In a recent webinar, Clay Shirky, Vice Provost of Educational Technologies at NYU, sat down with Ken Chapman, Vice President of Market Research at D2L, to discuss the use of technology in teaching and learning innovation today.
Chapman launches the conversation by highlighting the crucial role that instructional technology plays in higher education: “The opportunity that technology presents us kind of collides with this big change that we see in higher education these days.” Both parties agree that, given the current climate, institutions’ goal should not necessarily be avoiding challenge and change, but rather recovering from it. As such, preparation is key.
Keep reading for highlights of a few of the themes that were discussed in this informative webinar.
The Role of Technology in Learning
When asked “What will make your organization more attractive to students in the coming years?” at the end of the webinar, 24% of attendees responded with “More consistent use of technology.”
However, use of technology is an admittedly vast topic. What might be the most effective way that institutions can consistently incorporate technology into their teaching and learning programs to provide quality education? According to Shirky, “Technology is an amplifier.”
In other words, institutions shouldn’t attempt to use technology to take on capabilities that don’t already exist for them. Instead, to maximize the use of educational technologies, institutions should ask themselves: Which of our goals would we like to amplify or accelerate? How can a specific technology amplify that goal (and why do we want that to occur)? Shirky recommends starting with the problem that needs solving, instead of starting with the solution and working backwards.
Inclusivity in Education
Inclusivity has become an increasingly important conversation topic within the context of higher education. In the past, faculty concerns about students centered on questions such as “Are my students paying attention to my lesson?” Today, we see a range of questions with more of an emphasis on students’ experience with education: “Are all my students able to access my lesson? Is my pedagogy inclusive? Are diverse student voices and social identities being represented?”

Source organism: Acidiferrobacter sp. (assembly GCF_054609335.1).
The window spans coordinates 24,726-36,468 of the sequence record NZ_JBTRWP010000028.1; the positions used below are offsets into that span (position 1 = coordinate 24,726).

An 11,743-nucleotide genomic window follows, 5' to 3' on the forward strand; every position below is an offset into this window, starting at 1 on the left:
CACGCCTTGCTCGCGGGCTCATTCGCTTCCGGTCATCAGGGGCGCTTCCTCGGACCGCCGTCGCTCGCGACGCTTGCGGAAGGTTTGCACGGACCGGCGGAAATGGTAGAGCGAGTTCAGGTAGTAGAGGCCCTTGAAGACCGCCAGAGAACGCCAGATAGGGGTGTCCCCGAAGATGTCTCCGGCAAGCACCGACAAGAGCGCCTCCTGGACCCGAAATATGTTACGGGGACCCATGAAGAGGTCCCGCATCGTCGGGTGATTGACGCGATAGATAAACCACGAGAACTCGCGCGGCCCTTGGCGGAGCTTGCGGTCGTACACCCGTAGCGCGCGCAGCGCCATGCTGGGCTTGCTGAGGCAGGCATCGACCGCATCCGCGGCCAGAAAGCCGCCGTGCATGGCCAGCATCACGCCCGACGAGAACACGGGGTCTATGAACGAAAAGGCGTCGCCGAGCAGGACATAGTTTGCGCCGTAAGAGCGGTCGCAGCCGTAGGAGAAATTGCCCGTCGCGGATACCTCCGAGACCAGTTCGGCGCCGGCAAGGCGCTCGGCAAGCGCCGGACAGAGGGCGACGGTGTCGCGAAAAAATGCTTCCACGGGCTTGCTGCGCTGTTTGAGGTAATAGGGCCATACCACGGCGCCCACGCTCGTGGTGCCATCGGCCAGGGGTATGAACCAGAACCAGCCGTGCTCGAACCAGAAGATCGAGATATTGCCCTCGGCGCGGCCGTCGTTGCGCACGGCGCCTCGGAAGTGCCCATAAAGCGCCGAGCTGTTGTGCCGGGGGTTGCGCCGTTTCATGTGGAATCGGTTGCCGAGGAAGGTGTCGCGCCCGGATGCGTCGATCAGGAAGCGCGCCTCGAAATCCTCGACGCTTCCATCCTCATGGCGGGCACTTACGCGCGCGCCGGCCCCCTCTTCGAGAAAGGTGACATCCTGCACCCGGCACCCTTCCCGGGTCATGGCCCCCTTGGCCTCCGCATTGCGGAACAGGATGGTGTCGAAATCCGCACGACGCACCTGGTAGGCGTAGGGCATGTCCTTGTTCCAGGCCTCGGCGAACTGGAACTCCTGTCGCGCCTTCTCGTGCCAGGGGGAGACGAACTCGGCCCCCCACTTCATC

Considerations like access to computers and internet services are only one piece of a larger puzzle, notes Shirky. We must also think about whether our students have access to money for textbooks and other educational resources, quiet study spaces, uninterrupted time to work, and even basic needs like food, shelter, water, and sleep. Here, Shirky draws a pertinent and necessary comparison to Maslow’s hierarchy of needs.
In addition, universal design for learning (UDL) has become much more popular, and rightfully so. In incorporating effective accessibility practices for online teaching and learning, many educators are now realizing that such practices are also useful for a wider range of students whom they didn’t even realize were previously being underserved. Such practices include closed captioning video lectures, providing transcripts along with recordings, and considering the user experience in design.
Where Do We Go From Here?
We’ve invested so much in the shift to remote learning and blended learning environments that it would be a shame to feel as though we have to completely lose that work if and when we move back to mostly in-person classes. Through the shift to digital, many elements of teaching and learning have become easier and more collaborative, but other elements have suffered, including the social aspect. This is why it’s necessary to truly invest in the social connection between faculty and students (or peer to peer) as a deliberate practice. These deliberate practices won’t go to waste, but instead will later carry through into the physical classroom, too.
A few tips and tricks provided by Shirky include turning your webcam on before class to informally chat with students, staying after class to say goodbye or answer questions, intentionally working to establish back-and-forth conversations and interactions, and making a practice of involving students in lessons much more and much earlier.
At the end of the day, says Shirky, what looks like a big challenge is often actually a lot of little challenges.
Check out this exciting webinar for yourself to learn more about:
- The changing dynamics of student needs and what’s required to meet them
- How flexible delivery, learning models, and process innovation can help students engage and learn when studying remotely
- What you should look for in technology to help students learn